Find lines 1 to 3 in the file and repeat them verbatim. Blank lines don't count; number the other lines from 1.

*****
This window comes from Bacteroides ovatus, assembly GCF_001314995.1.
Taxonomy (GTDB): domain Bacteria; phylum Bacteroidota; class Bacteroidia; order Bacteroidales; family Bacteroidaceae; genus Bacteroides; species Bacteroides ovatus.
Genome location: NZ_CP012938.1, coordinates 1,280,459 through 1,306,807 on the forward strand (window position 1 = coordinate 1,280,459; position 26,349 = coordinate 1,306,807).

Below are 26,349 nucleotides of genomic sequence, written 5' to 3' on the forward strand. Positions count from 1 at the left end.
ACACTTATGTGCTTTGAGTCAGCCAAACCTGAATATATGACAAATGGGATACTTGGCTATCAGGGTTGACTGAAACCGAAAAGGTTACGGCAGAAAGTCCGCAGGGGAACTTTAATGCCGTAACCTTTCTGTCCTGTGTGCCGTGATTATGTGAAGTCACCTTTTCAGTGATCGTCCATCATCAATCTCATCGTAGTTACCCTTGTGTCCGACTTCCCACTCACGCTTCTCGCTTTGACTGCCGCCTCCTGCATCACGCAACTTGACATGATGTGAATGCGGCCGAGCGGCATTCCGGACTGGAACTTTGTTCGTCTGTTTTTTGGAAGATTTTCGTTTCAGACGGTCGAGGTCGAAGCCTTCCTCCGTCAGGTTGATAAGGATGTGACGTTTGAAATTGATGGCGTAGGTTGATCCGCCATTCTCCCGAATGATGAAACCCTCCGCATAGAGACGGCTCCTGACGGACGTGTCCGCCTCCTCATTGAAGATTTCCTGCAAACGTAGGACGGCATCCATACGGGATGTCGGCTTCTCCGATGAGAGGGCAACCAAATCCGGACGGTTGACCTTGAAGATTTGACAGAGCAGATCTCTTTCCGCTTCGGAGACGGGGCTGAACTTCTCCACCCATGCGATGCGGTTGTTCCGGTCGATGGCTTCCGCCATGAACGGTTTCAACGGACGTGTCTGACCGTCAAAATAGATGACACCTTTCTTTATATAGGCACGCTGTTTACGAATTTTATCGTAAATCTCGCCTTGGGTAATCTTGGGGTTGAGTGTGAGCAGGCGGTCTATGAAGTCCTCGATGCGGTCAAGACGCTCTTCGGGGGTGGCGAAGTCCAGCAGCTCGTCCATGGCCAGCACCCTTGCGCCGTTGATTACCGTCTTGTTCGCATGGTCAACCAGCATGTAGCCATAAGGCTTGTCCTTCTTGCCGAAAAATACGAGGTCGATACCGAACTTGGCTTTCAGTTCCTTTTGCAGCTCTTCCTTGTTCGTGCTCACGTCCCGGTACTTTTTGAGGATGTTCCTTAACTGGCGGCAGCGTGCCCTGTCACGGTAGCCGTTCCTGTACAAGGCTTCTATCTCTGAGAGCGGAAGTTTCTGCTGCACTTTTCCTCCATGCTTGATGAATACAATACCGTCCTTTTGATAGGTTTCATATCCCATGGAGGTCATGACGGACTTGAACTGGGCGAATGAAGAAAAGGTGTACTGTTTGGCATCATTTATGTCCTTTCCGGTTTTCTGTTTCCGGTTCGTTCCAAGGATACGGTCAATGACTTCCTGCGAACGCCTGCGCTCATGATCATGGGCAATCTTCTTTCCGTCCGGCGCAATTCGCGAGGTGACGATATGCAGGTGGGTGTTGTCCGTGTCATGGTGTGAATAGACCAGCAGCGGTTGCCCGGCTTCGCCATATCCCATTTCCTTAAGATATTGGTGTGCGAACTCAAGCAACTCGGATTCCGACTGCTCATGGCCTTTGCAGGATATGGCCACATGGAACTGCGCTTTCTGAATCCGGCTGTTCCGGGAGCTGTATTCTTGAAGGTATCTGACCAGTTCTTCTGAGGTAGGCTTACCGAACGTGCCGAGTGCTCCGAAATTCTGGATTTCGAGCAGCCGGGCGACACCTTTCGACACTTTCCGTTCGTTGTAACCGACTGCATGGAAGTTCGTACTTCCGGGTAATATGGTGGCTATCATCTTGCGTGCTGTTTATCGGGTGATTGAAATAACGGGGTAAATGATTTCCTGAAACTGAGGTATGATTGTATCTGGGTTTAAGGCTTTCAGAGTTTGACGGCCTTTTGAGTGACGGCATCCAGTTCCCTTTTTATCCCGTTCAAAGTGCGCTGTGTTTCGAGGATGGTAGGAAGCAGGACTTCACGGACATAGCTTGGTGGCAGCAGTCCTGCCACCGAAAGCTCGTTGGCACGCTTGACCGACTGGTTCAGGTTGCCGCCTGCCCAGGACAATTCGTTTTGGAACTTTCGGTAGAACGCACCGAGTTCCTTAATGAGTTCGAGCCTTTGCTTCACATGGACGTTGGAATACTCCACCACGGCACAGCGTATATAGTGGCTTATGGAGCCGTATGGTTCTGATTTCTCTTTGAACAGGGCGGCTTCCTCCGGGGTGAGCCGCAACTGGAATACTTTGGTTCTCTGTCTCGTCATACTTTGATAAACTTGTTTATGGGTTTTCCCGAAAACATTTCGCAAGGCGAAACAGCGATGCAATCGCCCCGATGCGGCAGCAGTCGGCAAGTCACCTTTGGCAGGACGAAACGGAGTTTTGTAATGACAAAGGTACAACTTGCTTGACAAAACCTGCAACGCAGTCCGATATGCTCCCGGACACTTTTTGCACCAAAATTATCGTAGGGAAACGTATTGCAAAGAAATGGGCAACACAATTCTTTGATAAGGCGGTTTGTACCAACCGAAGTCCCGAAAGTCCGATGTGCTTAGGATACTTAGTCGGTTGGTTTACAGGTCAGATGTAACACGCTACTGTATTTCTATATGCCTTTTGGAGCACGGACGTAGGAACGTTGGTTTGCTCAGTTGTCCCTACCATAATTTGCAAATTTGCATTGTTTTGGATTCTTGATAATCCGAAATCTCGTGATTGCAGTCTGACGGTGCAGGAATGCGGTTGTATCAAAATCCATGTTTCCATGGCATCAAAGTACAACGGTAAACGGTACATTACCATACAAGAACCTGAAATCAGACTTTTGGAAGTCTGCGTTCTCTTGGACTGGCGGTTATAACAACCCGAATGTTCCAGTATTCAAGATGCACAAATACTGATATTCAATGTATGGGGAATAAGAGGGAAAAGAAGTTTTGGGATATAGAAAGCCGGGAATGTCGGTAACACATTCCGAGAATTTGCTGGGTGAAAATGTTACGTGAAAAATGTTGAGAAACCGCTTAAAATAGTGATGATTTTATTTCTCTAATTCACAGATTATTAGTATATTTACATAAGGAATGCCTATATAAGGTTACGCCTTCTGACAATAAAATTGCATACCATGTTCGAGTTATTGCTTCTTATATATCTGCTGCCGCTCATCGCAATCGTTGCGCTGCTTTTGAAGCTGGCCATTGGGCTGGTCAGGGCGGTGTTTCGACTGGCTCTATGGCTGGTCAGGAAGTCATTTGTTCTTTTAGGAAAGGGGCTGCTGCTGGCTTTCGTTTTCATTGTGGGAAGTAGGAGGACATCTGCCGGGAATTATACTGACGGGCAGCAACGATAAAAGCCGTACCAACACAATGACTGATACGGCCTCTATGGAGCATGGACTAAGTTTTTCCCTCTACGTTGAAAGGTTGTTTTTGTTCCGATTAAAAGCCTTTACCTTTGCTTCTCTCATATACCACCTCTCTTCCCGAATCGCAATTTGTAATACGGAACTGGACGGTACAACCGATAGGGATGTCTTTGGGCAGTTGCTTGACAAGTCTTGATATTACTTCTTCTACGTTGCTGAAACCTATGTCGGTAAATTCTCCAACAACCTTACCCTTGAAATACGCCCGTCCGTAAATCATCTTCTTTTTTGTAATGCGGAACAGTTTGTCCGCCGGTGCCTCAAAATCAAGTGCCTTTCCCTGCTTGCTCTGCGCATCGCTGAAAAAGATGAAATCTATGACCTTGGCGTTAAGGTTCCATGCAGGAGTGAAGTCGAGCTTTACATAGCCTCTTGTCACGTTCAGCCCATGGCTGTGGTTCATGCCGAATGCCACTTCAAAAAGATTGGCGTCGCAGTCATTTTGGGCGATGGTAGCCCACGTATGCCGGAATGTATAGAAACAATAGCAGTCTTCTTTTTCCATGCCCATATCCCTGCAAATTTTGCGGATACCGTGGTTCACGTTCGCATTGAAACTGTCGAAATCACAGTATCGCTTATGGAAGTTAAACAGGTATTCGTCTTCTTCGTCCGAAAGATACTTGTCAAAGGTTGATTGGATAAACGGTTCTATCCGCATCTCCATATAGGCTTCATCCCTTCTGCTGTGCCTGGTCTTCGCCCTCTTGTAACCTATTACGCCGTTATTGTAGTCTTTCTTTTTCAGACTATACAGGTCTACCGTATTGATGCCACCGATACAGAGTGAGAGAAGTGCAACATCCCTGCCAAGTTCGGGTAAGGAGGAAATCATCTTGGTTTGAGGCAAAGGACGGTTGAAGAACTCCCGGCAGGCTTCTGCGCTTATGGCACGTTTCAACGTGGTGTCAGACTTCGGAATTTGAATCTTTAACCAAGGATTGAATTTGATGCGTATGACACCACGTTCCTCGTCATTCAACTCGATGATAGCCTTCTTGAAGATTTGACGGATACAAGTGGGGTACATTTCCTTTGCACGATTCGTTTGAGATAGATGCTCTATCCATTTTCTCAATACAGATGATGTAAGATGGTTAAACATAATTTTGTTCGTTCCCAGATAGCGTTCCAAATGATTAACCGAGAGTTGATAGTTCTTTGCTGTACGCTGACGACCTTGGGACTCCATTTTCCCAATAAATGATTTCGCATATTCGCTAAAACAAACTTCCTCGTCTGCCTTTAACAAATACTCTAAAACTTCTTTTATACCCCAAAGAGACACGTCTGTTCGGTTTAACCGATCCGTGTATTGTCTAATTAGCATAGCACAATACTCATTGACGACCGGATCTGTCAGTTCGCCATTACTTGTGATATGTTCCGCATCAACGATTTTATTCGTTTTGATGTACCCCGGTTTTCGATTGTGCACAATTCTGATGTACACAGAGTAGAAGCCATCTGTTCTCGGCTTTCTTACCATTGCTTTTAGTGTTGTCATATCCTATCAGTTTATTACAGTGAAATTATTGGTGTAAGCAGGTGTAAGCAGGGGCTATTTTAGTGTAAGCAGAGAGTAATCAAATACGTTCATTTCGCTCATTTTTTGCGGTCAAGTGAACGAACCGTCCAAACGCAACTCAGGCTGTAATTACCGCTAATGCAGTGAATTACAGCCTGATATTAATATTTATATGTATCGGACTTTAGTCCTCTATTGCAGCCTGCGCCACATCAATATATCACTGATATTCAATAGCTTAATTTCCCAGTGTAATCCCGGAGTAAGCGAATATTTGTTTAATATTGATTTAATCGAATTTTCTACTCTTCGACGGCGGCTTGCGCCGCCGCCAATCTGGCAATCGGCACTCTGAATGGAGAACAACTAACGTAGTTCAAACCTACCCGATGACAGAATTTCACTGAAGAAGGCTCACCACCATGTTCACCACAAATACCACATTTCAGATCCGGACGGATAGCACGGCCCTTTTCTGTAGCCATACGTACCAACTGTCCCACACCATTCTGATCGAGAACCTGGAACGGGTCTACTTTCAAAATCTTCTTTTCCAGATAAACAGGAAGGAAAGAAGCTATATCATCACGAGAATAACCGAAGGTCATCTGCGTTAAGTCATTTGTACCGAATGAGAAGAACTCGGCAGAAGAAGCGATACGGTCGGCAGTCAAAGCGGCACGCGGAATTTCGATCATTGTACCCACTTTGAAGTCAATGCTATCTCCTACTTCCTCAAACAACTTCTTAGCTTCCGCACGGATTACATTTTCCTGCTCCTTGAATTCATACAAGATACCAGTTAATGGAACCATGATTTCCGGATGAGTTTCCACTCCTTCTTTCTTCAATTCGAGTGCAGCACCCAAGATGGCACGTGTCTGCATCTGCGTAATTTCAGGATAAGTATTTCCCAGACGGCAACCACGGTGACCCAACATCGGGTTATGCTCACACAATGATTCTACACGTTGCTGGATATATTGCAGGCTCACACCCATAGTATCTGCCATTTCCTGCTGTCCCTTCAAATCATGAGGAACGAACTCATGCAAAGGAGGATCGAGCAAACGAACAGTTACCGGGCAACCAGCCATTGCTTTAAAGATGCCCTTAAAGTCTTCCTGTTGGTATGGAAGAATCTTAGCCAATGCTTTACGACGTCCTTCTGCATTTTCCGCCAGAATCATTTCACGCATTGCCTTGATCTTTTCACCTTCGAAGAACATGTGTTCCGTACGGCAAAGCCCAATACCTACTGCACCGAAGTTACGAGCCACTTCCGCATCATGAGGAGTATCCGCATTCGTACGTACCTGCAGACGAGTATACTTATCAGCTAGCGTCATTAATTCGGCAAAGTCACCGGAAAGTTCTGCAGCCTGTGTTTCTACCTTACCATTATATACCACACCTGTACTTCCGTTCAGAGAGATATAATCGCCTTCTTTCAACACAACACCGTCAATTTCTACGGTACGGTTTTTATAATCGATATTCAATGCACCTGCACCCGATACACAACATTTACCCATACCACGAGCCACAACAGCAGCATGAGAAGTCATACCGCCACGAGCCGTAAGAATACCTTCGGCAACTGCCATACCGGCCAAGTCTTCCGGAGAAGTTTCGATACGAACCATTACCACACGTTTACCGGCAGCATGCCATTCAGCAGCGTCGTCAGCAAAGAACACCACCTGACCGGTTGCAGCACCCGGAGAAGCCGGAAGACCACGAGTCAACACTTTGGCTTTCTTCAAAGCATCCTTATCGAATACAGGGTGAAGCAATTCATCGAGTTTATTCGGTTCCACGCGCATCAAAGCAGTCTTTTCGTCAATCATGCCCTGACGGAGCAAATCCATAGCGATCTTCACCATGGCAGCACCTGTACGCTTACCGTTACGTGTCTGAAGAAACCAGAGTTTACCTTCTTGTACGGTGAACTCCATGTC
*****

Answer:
This window comes from Bacteroides ovatus, assembly GCF_001314995.1.
Taxonomy (GTDB): domain Bacteria; phylum Bacteroidota; class Bacteroidia; order Bacteroidales; family Bacteroidaceae; genus Bacteroides; species Bacteroides ovatus.
Genome location: NZ_CP012938.1, coordinates 1,280,459 through 1,306,807 on the forward strand (window position 1 = coordinate 1,280,459; position 26,349 = coordinate 1,306,807).